Friday, February 29, 2008

Government Fails to Enforce Privacy on New IDs

Before I get to a really well done op-ed by Leslie Harris of the Center for Democracy & Technology on the privacy concerns posed by the REAL ID Act let's do a quick review on what's happening in the states.

In 2007, six states -- Maine, Montana, New Hampshire, Oklahoma, South Carolina and Washington -- took the step of passing laws refusing to comply with the federal law because of the costs, federal imposition on state practice and the potential threats to individual privacy.

While the U.S. Department of Homeland Security said it cannot compel states to follow the law, non-compliant driver's licenses cannot be used as ID to board commercial airplanes or enter federal buildings after May 11, when the act takes effect.

Montana, South Carolina and Maine are currently the only three states whose residents won't be able to use their driver's licenses to board aircraft after the May deadline. Those three have failed, so far, to file for an extension giving them another 19 months - until January 2010 - to start verifying the identities of driver’s license applicants.

For a rundown of what's happening in all the states, check out the

Now to the article by Leslie Harris:

The goal of the Real ID Act, to make the driver's license a more reliable form of identity, is a good one. Setting minimum standards to ensure that the process of getting a driver's license is more secure and making it tougher to fake a driver's license isn't unreasonable; however, almost everything else associated with this program is.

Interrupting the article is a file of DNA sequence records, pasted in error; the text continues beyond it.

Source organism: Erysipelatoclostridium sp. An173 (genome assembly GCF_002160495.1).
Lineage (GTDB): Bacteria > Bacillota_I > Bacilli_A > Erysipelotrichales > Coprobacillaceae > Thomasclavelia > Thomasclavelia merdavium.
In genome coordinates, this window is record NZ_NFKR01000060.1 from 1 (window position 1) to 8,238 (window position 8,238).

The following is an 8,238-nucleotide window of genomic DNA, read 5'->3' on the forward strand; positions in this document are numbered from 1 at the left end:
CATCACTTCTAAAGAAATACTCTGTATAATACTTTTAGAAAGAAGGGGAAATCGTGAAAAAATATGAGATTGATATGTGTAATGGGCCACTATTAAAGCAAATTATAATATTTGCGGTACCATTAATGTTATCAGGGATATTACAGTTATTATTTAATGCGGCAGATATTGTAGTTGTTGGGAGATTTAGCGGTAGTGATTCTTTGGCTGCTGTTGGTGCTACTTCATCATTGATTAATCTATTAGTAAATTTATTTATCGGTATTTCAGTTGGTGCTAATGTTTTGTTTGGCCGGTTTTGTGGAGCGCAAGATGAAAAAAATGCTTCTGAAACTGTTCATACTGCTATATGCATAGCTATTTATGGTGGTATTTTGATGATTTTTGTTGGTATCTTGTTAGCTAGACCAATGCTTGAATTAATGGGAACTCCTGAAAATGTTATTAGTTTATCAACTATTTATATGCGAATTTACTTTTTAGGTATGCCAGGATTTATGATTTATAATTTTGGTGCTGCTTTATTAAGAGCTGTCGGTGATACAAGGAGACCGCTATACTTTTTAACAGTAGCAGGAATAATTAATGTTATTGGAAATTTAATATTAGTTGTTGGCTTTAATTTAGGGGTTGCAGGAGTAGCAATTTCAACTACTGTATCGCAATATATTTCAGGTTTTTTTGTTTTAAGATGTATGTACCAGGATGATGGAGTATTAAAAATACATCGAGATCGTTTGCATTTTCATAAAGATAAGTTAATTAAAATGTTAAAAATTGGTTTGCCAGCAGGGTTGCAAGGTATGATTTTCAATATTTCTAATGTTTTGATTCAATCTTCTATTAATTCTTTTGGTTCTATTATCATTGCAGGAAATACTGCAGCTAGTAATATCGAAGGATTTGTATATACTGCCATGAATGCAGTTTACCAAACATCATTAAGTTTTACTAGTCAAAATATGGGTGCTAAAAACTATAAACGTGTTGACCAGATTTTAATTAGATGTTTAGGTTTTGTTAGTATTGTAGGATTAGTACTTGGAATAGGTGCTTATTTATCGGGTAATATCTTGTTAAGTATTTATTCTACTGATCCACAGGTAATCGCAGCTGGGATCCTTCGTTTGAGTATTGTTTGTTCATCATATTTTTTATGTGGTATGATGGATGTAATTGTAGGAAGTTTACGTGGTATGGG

Simply put, there are no privacy rules. States are simply encouraged to follow a set of "best practices" for protecting privacy. But there are no consequences if states choose not to do so and thus no guarantees that the personal information collected for Real ID won't be used for a variety of state and even federal uses, populating and repopulating numerous government databases and easily available to businesses and other interests.


While the government disavows the notion that Real ID will quickly become a national ID card, the failure to provide privacy rules and limitations on secondary uses gives lie to that assertion. Indeed the ink is not yet dry on the new regulation, and the department is already speculating on a variety of other government purposes for which a Real ID card may be required, such as buying cold medicines that contain ingredients used to create methamphetamines. And Congress has already thrown around proposals that would require a Real ID for employment or to receive federal housing benefits.

At the end of the day, the Real ID regulations leave open the strong possibility that we will soon have a centralized ID database, one housing a wealth of personal data on virtually every American citizen. While the current DHS rules haven't made a decision one way or the other, DHS makes clear that it strongly supports the use of a centralized database for purposes of Real ID.


If the DHS and states choose to go that route, the security risks are enormous; the potential for abuse by government and business are mind-bending. A central database containing that much information creates an irresistible target for identity thieves, terrorists or other computer criminals, not to mention unscrupulous government employees.

Click here to read the article in its entirety.

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